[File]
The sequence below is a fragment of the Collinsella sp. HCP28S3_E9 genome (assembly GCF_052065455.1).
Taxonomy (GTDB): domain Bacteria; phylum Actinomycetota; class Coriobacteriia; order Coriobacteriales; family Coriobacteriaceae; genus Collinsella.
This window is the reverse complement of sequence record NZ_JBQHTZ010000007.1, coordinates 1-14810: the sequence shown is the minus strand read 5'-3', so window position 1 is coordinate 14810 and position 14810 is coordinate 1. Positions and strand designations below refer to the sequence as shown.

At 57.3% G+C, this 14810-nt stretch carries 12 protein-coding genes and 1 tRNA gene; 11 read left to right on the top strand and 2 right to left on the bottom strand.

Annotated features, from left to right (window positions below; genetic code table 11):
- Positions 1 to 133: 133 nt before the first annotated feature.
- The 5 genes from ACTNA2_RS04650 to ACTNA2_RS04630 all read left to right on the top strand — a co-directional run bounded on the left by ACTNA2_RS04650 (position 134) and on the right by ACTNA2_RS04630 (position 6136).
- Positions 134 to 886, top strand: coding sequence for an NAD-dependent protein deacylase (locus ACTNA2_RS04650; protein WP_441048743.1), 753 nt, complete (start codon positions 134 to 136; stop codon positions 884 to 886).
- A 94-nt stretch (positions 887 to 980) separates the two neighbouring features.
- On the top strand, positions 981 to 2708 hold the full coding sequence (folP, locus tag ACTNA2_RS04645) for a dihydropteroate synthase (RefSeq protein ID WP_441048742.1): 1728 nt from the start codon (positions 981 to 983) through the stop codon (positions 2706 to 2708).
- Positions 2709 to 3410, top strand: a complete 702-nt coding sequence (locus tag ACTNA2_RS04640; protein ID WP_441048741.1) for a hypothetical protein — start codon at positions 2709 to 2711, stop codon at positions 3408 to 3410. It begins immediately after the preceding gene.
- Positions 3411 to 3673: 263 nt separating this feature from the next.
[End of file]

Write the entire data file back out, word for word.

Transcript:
The sequence below is a fragment of the Collinsella sp. HCP28S3_E9 genome (assembly GCF_052065455.1).
Taxonomy (GTDB): domain Bacteria; phylum Actinomycetota; class Coriobacteriia; order Coriobacteriales; family Coriobacteriaceae; genus Collinsella.
This window is the reverse complement of sequence record NZ_JBQHTZ010000007.1, coordinates 1-14810: the sequence shown is the minus strand read 5'-3', so window position 1 is coordinate 14810 and position 14810 is coordinate 1. Positions and strand designations below refer to the sequence as shown.

At 57.3% G+C, this 14810-nt stretch carries 12 protein-coding genes and 1 tRNA gene; 11 read left to right on the top strand and 2 right to left on the bottom strand.

Annotated features, from left to right (window positions below; genetic code table 11):
- Positions 1 to 133: 133 nt before the first annotated feature.
- The 5 genes from ACTNA2_RS04650 to ACTNA2_RS04630 all read left to right on the top strand — a co-directional run bounded on the left by ACTNA2_RS04650 (position 134) and on the right by ACTNA2_RS04630 (position 6136).
- Positions 134 to 886, top strand: coding sequence for an NAD-dependent protein deacylase (locus ACTNA2_RS04650; protein WP_441048743.1), 753 nt, complete (start codon positions 134 to 136; stop codon positions 884 to 886).
- A 94-nt stretch (positions 887 to 980) separates the two neighbouring features.
- On the top strand, positions 981 to 2708 hold the full coding sequence (folP, locus tag ACTNA2_RS04645) for a dihydropteroate synthase (RefSeq protein ID WP_441048742.1): 1728 nt from the start codon (positions 981 to 983) through the stop codon (positions 2706 to 2708).
- Positions 2709 to 3410, top strand: a complete 702-nt coding sequence (locus tag ACTNA2_RS04640; protein ID WP_441048741.1) for a hypothetical protein — start codon at positions 2709 to 2711, stop codon at positions 3408 to 3410. It begins immediately after the preceding gene.
- Positions 3411 to 3673: 263 nt separating this feature from the next.